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SBJ/March 28-April 3, 2011/In Depth
WCOS: A la carte cable in the plans?
Published March 28, 2011, Page 32
Attendees listen closely to a discussion with NBA Commissioner David Stern.
One panel took on the topic of teams becoming developers of real estate around their venues, and another discussed the “dot-com comeback” as booming online advertising had again made online properties hot commodities.
A la carte cable in the plans?
Lucy Calautti, a senior adviser with Baker Law, which works with MLB, addressed the issue of a la carte cable programming, which at the time was building steam on Capitol Hill.
Lucy Calautti discussed the latest hot topics on Capitol Hill.
Sports attorney Phil Hochberg said a la cart posed a major threat to league revenue because it could trigger a decline in TV viewership.
“If viewership goes down,” Hochberg said, “ad revenue goes down. If ad revenue goes down, rights and payments go down.”
Despite the heightened alert among panelists, the federal government has not pressed for a la carte cable programming.
He called it on interest from Mexico
MLS Commissioner Don Garber said he expected to see a lot more interest from Mexican companies.
MLS Commissioner Don Garber (center) said the league was seeing increased interest from Mexican companies looking for sponsorship opportunities.
The following year, Mexico-based paint company Comex Group signed a deal to be Chivas USA’s jersey sponsor through 2009. Mexican convenience store Extra took over in 2010. Then, in January of this year, Mexican beer maker Grupo Modelo said it would be the team’s next jersey sponsor, through the company’s Corona Extra brand.
As for Bimbo Bakeries, in January of this year the company signed a deal to be the jersey sponsor of the Philadelphia Union.
Jeff Shell, then president of programming at Comcast, talked about the renaming and rebranding of OLN due that summer, and said he intended to pursue more exclusive rights to major sports in an effort to grow the property.
Still, he was not overtly optimistic that build-up would include an acquisition of MLB rights, with a part of the league’s cable package up for bid at the time.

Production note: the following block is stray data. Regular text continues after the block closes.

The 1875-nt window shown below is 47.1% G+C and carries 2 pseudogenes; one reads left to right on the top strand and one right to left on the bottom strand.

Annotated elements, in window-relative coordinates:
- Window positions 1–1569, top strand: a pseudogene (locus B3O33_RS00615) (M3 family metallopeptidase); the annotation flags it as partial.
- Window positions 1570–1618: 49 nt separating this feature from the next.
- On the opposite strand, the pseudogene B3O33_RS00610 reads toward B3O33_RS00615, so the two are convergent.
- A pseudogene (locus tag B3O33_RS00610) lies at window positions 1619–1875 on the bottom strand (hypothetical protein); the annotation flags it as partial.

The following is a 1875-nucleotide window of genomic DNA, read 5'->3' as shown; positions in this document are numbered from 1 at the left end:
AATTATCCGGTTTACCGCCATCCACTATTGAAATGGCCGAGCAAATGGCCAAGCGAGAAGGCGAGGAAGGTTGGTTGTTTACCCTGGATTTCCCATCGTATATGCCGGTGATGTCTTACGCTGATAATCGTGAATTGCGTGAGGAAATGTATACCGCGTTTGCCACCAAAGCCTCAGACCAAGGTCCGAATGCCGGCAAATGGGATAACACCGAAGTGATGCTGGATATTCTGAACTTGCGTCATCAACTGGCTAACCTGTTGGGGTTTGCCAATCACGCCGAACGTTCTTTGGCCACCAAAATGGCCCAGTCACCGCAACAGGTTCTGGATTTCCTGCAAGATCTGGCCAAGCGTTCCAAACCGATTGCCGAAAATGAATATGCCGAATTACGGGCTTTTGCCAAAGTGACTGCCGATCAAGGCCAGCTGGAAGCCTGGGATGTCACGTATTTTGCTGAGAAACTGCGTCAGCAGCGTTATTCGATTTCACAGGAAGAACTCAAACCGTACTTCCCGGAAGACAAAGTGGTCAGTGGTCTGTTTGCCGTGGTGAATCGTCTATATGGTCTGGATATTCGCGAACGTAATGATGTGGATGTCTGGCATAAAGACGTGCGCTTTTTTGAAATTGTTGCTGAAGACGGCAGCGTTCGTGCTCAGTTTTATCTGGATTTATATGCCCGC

“If something is available at the right price, we’ll take a look at it, but that’s the question, is it the right price?”
OLN became Versus and obtained rights to the NHL, IndyCar Series and the Ultimate Fighting Championship. As Shell suspected, Versus struck no deals with MLB.
Still high on high-def?
Said Bilotti: “Consumer awareness of this technology is abysmal right now, but that will change once people figure out how to monetize this.”
Land grab: Teams, leagues eye development around venues
Teams hoping to expand revenue growth in the future will increasingly turn to nontraditional sources like owning and developing land near their stadiums or buying into radio stations that broadcast games.
That was the prediction from then St. Louis Cardinals President Mark Lamping, during a session called “The growing portfolios of sports ownership and operations.”
Andy Dolich, former Memphis Grizzlies president of business operations, said he believed that sports franchises’ investment in real estate could expand following the completion of New Jersey Nets owner Bruce Ratner’s arena project in Brooklyn. If that project succeeded, Dolich said, expect a surge in real estate investment.
Phoenix Suns President and COO Rick Welts said the team planned to build a hotel and condominium complex beside their arena.
NASCAR also was considering land ownership in the future after witnessing the value its Kansas City track brought to the 450 acres around it, said International Speedway Corp. President Lesa France Kennedy. “We bring a lot of people in and we feel like that is something to spin into.”
Later that year, NASCAR scrapped plans to build a track on land it bought on Staten Island, New York, due to political resistance. As for the Suns, the hotel and condo project has yet to materialize.
Karmazin gets down to Sirius business
Sirius Satellite Radio’s Mel Karmazin (right) outlined the company’s revenue and subscriber projections.
Said Karmazin: “We ended the year with about 3 million subscribers; the amount of advertising revenue that we’ll have this year will be dwarfed in 2010 when we’ll probably have 18 to 25 million subscribers.”
Sirius posted 2007 revenue of $922 million. At the end of 2010, more than two years after merging with XM Satellite Radio, the company had 20.2 million subscribers and its revenue for the year totaled $2.8 billion.
Linking media rights to language
When asked about future marketing trends, F1 special adviser Michael Payne said, “I think you will see a permanent change in the management of media rights.